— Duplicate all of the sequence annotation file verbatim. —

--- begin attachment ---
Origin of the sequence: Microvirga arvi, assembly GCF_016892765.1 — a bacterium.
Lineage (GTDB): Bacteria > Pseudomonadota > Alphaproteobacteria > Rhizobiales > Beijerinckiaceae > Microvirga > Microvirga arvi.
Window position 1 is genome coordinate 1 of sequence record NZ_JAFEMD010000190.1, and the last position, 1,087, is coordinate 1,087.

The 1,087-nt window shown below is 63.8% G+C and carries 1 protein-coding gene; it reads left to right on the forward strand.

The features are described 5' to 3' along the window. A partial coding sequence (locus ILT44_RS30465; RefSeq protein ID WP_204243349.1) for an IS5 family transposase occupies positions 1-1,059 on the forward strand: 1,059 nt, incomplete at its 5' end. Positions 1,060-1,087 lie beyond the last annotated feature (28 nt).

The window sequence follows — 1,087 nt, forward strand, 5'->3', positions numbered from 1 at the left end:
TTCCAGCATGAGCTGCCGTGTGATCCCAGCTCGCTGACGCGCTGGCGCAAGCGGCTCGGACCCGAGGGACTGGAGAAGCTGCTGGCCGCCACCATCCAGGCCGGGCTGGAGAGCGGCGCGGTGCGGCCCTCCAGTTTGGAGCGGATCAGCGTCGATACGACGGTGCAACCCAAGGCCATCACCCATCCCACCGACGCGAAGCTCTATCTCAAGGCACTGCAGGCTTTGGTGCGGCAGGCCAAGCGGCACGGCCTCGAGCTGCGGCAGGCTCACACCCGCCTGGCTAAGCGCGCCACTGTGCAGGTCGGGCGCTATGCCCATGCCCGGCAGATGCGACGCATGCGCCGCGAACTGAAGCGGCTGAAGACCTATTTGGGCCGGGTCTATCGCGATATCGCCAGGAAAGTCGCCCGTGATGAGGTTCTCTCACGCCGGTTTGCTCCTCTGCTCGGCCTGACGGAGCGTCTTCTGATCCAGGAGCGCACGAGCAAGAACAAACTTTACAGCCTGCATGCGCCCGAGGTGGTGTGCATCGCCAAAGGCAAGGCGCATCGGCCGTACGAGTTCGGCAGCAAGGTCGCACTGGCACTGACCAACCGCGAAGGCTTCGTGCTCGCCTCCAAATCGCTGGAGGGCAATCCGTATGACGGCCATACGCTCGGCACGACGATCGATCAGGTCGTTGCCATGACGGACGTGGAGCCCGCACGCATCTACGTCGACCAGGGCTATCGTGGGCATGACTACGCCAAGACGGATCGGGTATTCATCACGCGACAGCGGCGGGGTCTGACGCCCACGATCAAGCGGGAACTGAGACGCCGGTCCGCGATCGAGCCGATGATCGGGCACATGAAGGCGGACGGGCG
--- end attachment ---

Origin of the sequence: Microvirga arvi, assembly GCF_016892765.1 — a bacterium.
Lineage (GTDB): Bacteria > Pseudomonadota > Alphaproteobacteria > Rhizobiales > Beijerinckiaceae > Microvirga > Microvirga arvi.
Window position 1 is genome coordinate 1 of sequence record NZ_JAFEMD010000190.1, and the last position, 1,087, is coordinate 1,087.

The 1,087-nt window shown below is 63.8% G+C and carries 1 protein-coding gene; it reads left to right on the forward strand.

The features are described 5' to 3' along the window. A partial coding sequence (locus ILT44_RS30465; RefSeq protein ID WP_204243349.1) for an IS5 family transposase occupies positions 1-1,059 on the forward strand: 1,059 nt, incomplete at its 5' end. Positions 1,060-1,087 lie beyond the last annotated feature (28 nt).

The window sequence follows — 1,087 nt, forward strand, 5'->3', positions numbered from 1 at the left end:
TTCCAGCATGAGCTGCCGTGTGATCCCAGCTCGCTGACGCGCTGGCGCAAGCGGCTCGGACCCGAGGGACTGGAGAAGCTGCTGGCCGCCACCATCCAGGCCGGGCTGGAGAGCGGCGCGGTGCGGCCCTCCAGTTTGGAGCGGATCAGCGTCGATACGACGGTGCAACCCAAGGCCATCACCCATCCCACCGACGCGAAGCTCTATCTCAAGGCACTGCAGGCTTTGGTGCGGCAGGCCAAGCGGCACGGCCTCGAGCTGCGGCAGGCTCACACCCGCCTGGCTAAGCGCGCCACTGTGCAGGTCGGGCGCTATGCCCATGCCCGGCAGATGCGACGCATGCGCCGCGAACTGAAGCGGCTGAAGACCTATTTGGGCCGGGTCTATCGCGATATCGCCAGGAAAGTCGCCCGTGATGAGGTTCTCTCACGCCGGTTTGCTCCTCTGCTCGGCCTGACGGAGCGTCTTCTGATCCAGGAGCGCACGAGCAAGAACAAACTTTACAGCCTGCATGCGCCCGAGGTGGTGTGCATCGCCAAAGGCAAGGCGCATCGGCCGTACGAGTTCGGCAGCAAGGTCGCACTGGCACTGACCAACCGCGAAGGCTTCGTGCTCGCCTCCAAATCGCTGGAGGGCAATCCGTATGACGGCCATACGCTCGGCACGACGATCGATCAGGTCGTTGCCATGACGGACGTGGAGCCCGCACGCATCTACGTCGACCAGGGCTATCGTGGGCATGACTACGCCAAGACGGATCGGGTATTCATCACGCGACAGCGGCGGGGTCTGACGCCCACGATCAAGCGGGAACTGAGACGCCGGTCCGCGATCGAGCCGATGATCGGGCACATGAAGGCGGACGGGCG